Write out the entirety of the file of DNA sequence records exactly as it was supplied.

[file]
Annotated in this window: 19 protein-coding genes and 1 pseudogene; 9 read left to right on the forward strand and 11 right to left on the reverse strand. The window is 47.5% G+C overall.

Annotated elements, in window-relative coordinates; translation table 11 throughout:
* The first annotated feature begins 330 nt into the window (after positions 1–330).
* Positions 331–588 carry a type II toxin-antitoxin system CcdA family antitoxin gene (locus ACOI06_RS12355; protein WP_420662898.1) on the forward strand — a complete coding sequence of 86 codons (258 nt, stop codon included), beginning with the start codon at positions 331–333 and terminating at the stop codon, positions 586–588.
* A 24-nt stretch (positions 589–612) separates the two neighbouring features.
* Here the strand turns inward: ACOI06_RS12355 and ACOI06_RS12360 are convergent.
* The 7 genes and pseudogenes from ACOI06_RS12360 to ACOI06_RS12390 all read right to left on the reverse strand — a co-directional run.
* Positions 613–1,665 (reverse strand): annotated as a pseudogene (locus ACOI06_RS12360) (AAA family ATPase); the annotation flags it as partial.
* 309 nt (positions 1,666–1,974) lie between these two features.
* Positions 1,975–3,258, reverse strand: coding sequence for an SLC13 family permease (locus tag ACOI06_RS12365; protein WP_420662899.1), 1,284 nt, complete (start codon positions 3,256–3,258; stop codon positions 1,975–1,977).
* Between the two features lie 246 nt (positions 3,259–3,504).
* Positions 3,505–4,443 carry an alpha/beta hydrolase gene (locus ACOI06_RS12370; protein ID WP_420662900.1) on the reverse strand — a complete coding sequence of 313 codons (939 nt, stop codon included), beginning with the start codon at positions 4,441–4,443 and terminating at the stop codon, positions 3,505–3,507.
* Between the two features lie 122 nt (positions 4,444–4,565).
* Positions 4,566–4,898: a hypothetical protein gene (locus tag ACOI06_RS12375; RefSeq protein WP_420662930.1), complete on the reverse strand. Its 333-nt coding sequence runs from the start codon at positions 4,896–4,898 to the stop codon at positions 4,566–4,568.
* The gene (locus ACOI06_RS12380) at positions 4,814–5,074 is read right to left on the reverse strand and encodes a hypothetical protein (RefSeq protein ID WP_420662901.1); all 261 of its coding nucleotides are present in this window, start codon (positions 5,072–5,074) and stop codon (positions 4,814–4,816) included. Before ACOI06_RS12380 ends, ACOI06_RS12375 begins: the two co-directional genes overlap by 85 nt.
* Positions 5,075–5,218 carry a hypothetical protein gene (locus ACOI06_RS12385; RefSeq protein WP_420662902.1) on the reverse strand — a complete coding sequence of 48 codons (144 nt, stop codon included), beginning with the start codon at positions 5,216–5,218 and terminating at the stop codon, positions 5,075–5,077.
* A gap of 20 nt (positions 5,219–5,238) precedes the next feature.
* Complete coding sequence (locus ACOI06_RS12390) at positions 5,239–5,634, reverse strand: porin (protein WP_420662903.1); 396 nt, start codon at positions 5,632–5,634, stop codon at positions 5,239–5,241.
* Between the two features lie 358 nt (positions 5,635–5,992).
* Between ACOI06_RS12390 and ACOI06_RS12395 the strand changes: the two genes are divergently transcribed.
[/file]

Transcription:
Annotated in this window: 19 protein-coding genes and 1 pseudogene; 9 read left to right on the forward strand and 11 right to left on the reverse strand. The window is 47.5% G+C overall.

Annotated elements, in window-relative coordinates; translation table 11 throughout:
* The first annotated feature begins 330 nt into the window (after positions 1–330).
* Positions 331–588 carry a type II toxin-antitoxin system CcdA family antitoxin gene (locus ACOI06_RS12355; protein WP_420662898.1) on the forward strand — a complete coding sequence of 86 codons (258 nt, stop codon included), beginning with the start codon at positions 331–333 and terminating at the stop codon, positions 586–588.
* A 24-nt stretch (positions 589–612) separates the two neighbouring features.
* Here the strand turns inward: ACOI06_RS12355 and ACOI06_RS12360 are convergent.
* The 7 genes and pseudogenes from ACOI06_RS12360 to ACOI06_RS12390 all read right to left on the reverse strand — a co-directional run.
* Positions 613–1,665 (reverse strand): annotated as a pseudogene (locus ACOI06_RS12360) (AAA family ATPase); the annotation flags it as partial.
* 309 nt (positions 1,666–1,974) lie between these two features.
* Positions 1,975–3,258, reverse strand: coding sequence for an SLC13 family permease (locus tag ACOI06_RS12365; protein WP_420662899.1), 1,284 nt, complete (start codon positions 3,256–3,258; stop codon positions 1,975–1,977).
* Between the two features lie 246 nt (positions 3,259–3,504).
* Positions 3,505–4,443 carry an alpha/beta hydrolase gene (locus ACOI06_RS12370; protein ID WP_420662900.1) on the reverse strand — a complete coding sequence of 313 codons (939 nt, stop codon included), beginning with the start codon at positions 4,441–4,443 and terminating at the stop codon, positions 3,505–3,507.
* Between the two features lie 122 nt (positions 4,444–4,565).
* Positions 4,566–4,898: a hypothetical protein gene (locus tag ACOI06_RS12375; RefSeq protein WP_420662930.1), complete on the reverse strand. Its 333-nt coding sequence runs from the start codon at positions 4,896–4,898 to the stop codon at positions 4,566–4,568.
* The gene (locus ACOI06_RS12380) at positions 4,814–5,074 is read right to left on the reverse strand and encodes a hypothetical protein (RefSeq protein ID WP_420662901.1); all 261 of its coding nucleotides are present in this window, start codon (positions 5,072–5,074) and stop codon (positions 4,814–4,816) included. Before ACOI06_RS12380 ends, ACOI06_RS12375 begins: the two co-directional genes overlap by 85 nt.
* Positions 5,075–5,218 carry a hypothetical protein gene (locus ACOI06_RS12385; RefSeq protein WP_420662902.1) on the reverse strand — a complete coding sequence of 48 codons (144 nt, stop codon included), beginning with the start codon at positions 5,216–5,218 and terminating at the stop codon, positions 5,075–5,077.
* A gap of 20 nt (positions 5,219–5,238) precedes the next feature.
* Complete coding sequence (locus ACOI06_RS12390) at positions 5,239–5,634, reverse strand: porin (protein WP_420662903.1); 396 nt, start codon at positions 5,632–5,634, stop codon at positions 5,239–5,241.
* Between the two features lie 358 nt (positions 5,635–5,992).
* Between ACOI06_RS12390 and ACOI06_RS12395 the strand changes: the two genes are divergently transcribed.